Does anyone know of a meaningful demonstrated effect in humans other than ?

  15. I should add, we need more research in biology being done without the aim of immediate applications to humans. Lots of important fundamental discoveries will be made that way and already have been: just look at the last few decades of Nobel prizes.

  16. Epigenetics can explain the differences in health and disease between the identical twins . It can explain the vulnerability to stress among those whose early life experienced stresses and possibly can explain the periodic nature of some of the mental illnesses . It also can explain the wide variation in the biological abnormalities or biomarkers among patients with the same syndromic diseases .

  17. There may be unexpected dangers even where epigenetics does matter; This thought was triggered by this recent paper:

    Feeding methyl donors to mice changed the expression of the agouti gene, as noted in comment #7, but look what happened to a different rodent when they fed it methyl donors. The agouti gene’s expression changed, but so did many other things, mostly for the worst. Folate is a methyl donor and is being put in all sorts of foods. But methylation is VERY widespread. Fiddling with it may have unexpected consequences… The snake oil salesmen rushing into the field may do real damage in places where epigenetics matters (because they are rushing in without careful experimentation or good understanding of what is happening and what else may be happening using the same mechanisms), even as they exaggerate its overall importance.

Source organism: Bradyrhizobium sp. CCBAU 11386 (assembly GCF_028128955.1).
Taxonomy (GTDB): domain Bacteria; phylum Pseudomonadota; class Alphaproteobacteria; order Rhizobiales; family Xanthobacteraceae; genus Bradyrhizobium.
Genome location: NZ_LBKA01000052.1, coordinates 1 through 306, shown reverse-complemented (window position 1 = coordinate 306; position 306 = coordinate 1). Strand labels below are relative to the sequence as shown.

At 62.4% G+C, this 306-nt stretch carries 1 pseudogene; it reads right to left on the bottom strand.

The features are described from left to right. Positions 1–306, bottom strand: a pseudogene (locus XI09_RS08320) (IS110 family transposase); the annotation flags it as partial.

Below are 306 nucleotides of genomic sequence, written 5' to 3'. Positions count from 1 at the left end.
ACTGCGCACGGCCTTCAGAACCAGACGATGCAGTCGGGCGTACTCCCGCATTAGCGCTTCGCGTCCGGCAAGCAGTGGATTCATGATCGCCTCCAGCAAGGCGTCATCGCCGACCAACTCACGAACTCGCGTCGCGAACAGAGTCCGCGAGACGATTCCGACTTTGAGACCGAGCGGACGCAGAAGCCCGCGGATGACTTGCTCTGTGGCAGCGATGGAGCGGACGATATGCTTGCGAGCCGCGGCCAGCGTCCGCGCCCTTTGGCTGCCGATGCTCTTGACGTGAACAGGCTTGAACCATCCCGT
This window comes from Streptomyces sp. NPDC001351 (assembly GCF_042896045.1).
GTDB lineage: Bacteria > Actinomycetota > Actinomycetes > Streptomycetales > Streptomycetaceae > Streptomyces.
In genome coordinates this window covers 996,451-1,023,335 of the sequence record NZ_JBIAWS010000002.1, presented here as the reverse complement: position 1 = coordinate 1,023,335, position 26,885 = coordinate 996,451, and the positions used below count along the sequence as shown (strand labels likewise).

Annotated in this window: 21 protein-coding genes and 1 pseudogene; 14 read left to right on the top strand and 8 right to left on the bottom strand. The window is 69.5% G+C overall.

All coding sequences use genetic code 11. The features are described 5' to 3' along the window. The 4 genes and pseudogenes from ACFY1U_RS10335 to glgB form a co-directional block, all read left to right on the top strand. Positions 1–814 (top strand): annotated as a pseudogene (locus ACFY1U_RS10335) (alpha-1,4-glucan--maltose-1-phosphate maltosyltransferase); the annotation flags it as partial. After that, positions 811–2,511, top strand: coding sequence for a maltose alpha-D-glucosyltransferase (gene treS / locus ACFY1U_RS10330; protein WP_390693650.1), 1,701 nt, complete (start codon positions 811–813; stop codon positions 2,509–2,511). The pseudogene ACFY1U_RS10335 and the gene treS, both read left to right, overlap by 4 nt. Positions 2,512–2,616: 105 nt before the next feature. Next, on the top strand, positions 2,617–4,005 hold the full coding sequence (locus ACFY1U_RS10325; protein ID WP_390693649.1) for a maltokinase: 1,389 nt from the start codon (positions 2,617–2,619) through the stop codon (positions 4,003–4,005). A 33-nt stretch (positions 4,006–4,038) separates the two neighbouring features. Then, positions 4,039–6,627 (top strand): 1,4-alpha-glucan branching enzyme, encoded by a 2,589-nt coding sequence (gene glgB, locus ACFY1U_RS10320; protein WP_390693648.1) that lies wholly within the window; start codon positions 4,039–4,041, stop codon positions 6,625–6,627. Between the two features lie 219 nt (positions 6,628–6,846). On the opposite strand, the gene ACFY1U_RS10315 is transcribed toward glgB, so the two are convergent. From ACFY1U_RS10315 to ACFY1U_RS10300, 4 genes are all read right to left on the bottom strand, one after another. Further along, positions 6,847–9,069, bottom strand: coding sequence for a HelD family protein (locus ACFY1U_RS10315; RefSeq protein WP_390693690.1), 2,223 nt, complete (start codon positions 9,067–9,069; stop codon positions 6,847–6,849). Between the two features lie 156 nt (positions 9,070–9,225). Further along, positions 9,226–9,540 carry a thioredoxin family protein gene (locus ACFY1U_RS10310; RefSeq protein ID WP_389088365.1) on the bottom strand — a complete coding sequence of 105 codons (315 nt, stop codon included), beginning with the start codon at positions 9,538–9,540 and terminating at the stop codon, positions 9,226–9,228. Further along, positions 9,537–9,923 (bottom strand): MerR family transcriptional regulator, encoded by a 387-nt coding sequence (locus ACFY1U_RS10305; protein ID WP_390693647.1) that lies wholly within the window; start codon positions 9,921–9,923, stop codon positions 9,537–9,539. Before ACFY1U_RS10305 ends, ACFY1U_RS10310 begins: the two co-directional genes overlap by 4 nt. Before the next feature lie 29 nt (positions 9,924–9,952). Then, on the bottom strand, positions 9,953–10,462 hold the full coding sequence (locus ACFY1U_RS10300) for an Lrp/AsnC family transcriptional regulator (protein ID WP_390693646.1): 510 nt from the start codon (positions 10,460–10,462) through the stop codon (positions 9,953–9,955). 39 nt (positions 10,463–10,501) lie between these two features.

18. #17 — those are all suggested mechanisms that do not entail germline transmission in an Lamarckian fashion. While I don’t know if those actual mechanisms have been demonstrated, changing gene expression in a somatic tissue isn’t nearly as far fetched as the Lamarckian transmission stuff.